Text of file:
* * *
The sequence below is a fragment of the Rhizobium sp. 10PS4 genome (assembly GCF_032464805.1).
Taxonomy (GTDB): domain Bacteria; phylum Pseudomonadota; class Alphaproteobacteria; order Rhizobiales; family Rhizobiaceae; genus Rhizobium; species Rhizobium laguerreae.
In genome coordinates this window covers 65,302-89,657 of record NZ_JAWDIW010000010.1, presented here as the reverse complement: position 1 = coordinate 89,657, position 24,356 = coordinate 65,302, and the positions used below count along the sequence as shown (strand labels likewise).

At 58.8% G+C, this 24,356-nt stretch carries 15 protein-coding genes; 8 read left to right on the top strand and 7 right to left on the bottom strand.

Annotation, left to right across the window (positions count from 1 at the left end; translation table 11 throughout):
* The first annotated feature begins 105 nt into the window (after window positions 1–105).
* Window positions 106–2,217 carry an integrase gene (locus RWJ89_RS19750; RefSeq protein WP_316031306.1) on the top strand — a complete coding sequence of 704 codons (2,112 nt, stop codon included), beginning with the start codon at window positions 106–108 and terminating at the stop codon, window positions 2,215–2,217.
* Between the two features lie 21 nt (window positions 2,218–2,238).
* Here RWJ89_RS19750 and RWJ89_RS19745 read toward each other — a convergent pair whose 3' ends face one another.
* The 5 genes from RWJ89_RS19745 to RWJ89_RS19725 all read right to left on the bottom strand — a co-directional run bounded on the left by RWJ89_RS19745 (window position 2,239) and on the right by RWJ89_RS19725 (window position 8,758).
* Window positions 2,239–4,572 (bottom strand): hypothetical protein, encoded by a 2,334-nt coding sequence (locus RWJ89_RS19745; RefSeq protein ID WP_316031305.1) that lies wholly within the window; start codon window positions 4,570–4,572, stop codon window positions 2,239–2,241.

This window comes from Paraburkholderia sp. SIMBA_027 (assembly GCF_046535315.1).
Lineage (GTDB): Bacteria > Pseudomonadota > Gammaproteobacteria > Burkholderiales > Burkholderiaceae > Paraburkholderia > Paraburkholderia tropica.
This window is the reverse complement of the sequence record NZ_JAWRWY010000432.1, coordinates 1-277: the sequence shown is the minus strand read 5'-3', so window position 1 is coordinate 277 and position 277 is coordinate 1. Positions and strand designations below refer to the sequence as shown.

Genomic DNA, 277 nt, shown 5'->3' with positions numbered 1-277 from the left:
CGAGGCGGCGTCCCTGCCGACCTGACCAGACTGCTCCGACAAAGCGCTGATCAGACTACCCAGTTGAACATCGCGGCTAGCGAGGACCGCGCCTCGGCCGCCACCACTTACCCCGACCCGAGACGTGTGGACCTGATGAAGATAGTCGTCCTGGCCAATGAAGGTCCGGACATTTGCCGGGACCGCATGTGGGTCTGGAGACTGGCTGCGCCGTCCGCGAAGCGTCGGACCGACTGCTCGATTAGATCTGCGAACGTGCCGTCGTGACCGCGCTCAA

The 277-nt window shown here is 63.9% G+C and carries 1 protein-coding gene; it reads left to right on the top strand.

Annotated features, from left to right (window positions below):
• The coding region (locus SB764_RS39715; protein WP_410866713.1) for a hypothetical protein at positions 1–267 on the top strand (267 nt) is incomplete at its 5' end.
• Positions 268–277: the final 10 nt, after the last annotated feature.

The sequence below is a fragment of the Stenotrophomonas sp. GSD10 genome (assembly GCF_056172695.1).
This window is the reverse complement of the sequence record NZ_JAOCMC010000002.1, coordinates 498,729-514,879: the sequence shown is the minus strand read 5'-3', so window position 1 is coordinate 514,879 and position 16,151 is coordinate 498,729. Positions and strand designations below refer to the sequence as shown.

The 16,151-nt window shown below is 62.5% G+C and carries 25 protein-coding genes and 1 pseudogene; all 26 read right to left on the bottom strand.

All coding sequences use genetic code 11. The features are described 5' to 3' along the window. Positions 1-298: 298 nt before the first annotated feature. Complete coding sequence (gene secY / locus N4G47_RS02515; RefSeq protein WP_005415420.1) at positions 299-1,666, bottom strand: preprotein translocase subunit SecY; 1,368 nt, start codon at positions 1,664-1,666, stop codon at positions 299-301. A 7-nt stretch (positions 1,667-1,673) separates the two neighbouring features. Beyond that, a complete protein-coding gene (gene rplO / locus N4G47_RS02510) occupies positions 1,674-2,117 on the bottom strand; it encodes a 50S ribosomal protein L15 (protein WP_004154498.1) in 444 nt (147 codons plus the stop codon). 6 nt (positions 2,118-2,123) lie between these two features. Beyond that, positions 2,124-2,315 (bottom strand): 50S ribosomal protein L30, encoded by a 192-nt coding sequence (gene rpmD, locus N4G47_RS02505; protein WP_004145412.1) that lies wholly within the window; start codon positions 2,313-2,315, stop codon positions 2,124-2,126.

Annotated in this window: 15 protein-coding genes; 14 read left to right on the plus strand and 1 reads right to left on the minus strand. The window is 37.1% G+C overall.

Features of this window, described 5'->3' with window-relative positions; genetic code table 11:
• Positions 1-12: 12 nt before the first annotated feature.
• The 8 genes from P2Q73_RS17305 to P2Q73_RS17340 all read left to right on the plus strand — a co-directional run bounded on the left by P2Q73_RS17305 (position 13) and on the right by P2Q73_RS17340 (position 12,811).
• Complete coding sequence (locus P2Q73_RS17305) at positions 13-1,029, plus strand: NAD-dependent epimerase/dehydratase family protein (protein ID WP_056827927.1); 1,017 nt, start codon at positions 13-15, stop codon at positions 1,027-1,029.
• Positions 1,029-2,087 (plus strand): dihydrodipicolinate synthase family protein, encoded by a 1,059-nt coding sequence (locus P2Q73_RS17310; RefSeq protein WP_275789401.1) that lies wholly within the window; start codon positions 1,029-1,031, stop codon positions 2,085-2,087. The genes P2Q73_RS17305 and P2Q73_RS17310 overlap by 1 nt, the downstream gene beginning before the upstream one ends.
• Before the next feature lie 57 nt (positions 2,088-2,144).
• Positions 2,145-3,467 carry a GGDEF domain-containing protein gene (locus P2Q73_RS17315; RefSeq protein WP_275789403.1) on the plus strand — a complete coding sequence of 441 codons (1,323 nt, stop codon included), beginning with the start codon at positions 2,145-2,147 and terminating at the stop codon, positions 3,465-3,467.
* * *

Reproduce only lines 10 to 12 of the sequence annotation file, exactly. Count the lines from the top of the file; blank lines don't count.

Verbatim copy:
* The 5 genes from RWJ89_RS19745 to RWJ89_RS19725 all read right to left on the bottom strand — a co-directional run bounded on the left by RWJ89_RS19745 (window position 2,239) and on the right by RWJ89_RS19725 (window position 8,758).
* Window positions 2,239–4,572 (bottom strand): hypothetical protein, encoded by a 2,334-nt coding sequence (locus RWJ89_RS19745; RefSeq protein ID WP_316031305.1) that lies wholly within the window; start codon window positions 4,570–4,572, stop codon window positions 2,239–2,241.

This window comes from Paraburkholderia sp. SIMBA_027 (assembly GCF_046535315.1).